# How to determine the correct capacity for a sub-panel for a shop?

I plan to install a sub-panel for my woodworking shop, and would like to determine the total capacity that should supply that sub-panel. These are the main items that will likely be running in the shop, possibly simultaneously:

• table saw, 240v, 14 amp
• dust collector, 120v, 9 amp
• freezer, 14 cu ft (I don't have the amperage)

(The lights are run on their own circuit.)

What is an appropriate capacity for the sub-panel?

NEC 2008 gives us an easy way to do things in residential.

220.82 Dwelling Unit.

(B) General Loads. The general calculated load shall be not less than 100 percent of the first 10 kVA plus 40 percent of the remainder of the following loads:

(1) 33 volt-amperes/m2 or 3 volt-amperes/ft2 for general lighting and general-use receptacles. The floor area for each floor shall be calculated from the outside dimensions of the dwelling unit. The calculated floor area shall not include open porches, garages, or unused or unfinished spaces not adaptable for future use.

(2) 1500 volt-amperes for each 2-wire, 20-ampere small appliance branch circuit and each laundry branch circuit covered in 210.11(C)(1) and (C)(2).

(3) The nameplate rating of the following:

a. All appliances that are fastened in place, permanently connected, or located to be on a specific circuit

b. Ranges, wall-mounted ovens, counter-mounted cooking units

c. Clothes dryers that are not connected to the laundry branch circuit specified in item (2) d. Water heaters

(4) The nameplate ampere or kVA rating of all permanently connected motors not included in item (3).

So we can use 220.82 (B)(2) to figure for the dust collection, freezer, and an additional circuit for receptacles.

`1500VA * 3 = 4500VA / 120V = 37.5 Amperes`

You'll then have to use the values from the nameplate on the table saw to figure for that (A Volt-Ampere value should be listed on the nameplate, use that number for more accurate calculations). You could also use this method for the dust collection system and freezer since they are both "permanently connected, or located to be on a specific circuit".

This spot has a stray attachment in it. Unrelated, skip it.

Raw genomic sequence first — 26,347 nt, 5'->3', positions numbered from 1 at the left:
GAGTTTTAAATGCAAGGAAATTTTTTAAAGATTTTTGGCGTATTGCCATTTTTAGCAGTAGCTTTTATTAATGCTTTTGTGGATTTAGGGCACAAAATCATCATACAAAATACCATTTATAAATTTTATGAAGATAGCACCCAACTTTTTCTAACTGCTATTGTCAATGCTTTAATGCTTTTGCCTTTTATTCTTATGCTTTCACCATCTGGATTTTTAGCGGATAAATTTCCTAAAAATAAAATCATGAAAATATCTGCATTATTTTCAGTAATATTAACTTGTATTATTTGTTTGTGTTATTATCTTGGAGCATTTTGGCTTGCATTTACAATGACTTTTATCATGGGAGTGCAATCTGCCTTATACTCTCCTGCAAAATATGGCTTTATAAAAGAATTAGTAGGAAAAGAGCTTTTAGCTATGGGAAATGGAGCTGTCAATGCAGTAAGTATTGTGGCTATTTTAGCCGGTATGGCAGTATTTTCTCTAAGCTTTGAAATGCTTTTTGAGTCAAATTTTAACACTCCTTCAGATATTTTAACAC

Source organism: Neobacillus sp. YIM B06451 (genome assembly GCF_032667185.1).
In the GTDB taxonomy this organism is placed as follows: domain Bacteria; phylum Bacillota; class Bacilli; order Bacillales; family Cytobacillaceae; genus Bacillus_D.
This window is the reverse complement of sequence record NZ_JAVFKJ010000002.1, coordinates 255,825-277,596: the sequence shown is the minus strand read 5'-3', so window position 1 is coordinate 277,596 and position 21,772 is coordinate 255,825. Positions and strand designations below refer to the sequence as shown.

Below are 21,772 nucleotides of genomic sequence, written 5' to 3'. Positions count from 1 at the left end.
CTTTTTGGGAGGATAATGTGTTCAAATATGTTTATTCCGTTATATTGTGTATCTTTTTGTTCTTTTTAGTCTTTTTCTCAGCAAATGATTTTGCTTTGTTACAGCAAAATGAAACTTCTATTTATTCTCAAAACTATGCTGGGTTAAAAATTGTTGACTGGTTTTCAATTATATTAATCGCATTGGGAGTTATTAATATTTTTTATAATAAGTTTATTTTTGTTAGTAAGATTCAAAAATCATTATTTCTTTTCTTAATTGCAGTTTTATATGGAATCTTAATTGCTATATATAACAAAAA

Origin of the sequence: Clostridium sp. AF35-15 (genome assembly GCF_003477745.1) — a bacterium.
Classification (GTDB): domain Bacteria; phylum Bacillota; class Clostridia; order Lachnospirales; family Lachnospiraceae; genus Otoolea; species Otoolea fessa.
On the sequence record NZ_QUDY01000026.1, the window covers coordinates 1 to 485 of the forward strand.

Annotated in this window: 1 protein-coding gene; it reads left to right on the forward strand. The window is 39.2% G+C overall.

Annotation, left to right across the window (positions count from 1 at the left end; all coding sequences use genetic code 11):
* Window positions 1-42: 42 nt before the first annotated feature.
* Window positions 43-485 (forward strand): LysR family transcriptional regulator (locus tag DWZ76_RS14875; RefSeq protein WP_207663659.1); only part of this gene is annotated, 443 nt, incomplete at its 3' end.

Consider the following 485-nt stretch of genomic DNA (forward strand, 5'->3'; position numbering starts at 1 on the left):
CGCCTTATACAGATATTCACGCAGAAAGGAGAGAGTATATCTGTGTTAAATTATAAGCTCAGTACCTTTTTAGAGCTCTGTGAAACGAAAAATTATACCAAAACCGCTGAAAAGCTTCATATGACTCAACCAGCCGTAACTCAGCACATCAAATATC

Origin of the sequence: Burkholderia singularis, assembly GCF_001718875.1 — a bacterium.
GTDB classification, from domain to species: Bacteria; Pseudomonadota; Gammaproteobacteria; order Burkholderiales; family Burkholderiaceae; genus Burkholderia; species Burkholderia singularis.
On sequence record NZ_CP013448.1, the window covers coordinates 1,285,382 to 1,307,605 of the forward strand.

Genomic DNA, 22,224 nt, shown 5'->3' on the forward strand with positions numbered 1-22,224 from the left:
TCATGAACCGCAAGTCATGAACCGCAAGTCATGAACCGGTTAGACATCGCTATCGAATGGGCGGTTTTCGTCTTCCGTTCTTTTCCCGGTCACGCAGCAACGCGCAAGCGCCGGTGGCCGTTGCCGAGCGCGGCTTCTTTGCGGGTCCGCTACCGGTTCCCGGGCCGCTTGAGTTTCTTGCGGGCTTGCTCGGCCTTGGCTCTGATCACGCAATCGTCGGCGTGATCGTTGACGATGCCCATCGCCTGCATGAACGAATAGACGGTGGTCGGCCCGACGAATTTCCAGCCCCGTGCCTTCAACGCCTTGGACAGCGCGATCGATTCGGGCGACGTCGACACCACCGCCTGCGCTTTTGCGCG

`3360VA / 240V = 14 Amperes`

`37.5A + 14A = 51.5A`

So This is what our subpanel will look like.

• 60A double pole breaker in the main panel.
• 6 AWG feeder cable for a run up to 75 ft., 4 AWG feeder cable for a run up to 150 ft.
• 60A main breaker in the subpanel.
• 20A double pole breaker for table saw.
• 20A single pole breaker for dust collector.
• 20A single pole breaker for convenience receptacles.

## Notes:

Don't forget to balance your loads between the two legs in the subpanel.

• If we assume the loads are balanced perfectly, wouldn't the total draw be 14A + (37.5 / 2)A per leg? (33A per leg?) If so, this setup could be done with 40A main breakers, correct? I know I should design in extra capacity; I just want to make sure that my understanding is correct. Thanks :) – bitsmack Nov 30 '15 at 20:02

This is not an answer related to code but simply doing the layman's math.

First off the Freezer should be on a dedicated circuit. Not because of any excessive amperage draw, but because if you fire up the table saw and the dust collector at the same time and it pops the breaker, you don't want the freezer being shut off for potentially an undetermined period of time, ruining whatever's inside.

If you figure 20A breaker for the table saw (another dedicated circuit would be wise), 15 for the dust collector and 15 for the freezer, plus another 15 for assorted outlets, you're looking at a 100A sub panel to allow for the 65A you're needing, plus to allow room for expansion (required by code in CA, not sure about US but you generally don't want to max the panel out from the beginning).

Which raises the question - what kind of amperage does your MAIN panel carry - you're adding a 100A sub, which means even if your house panel is 200A it may not be enough.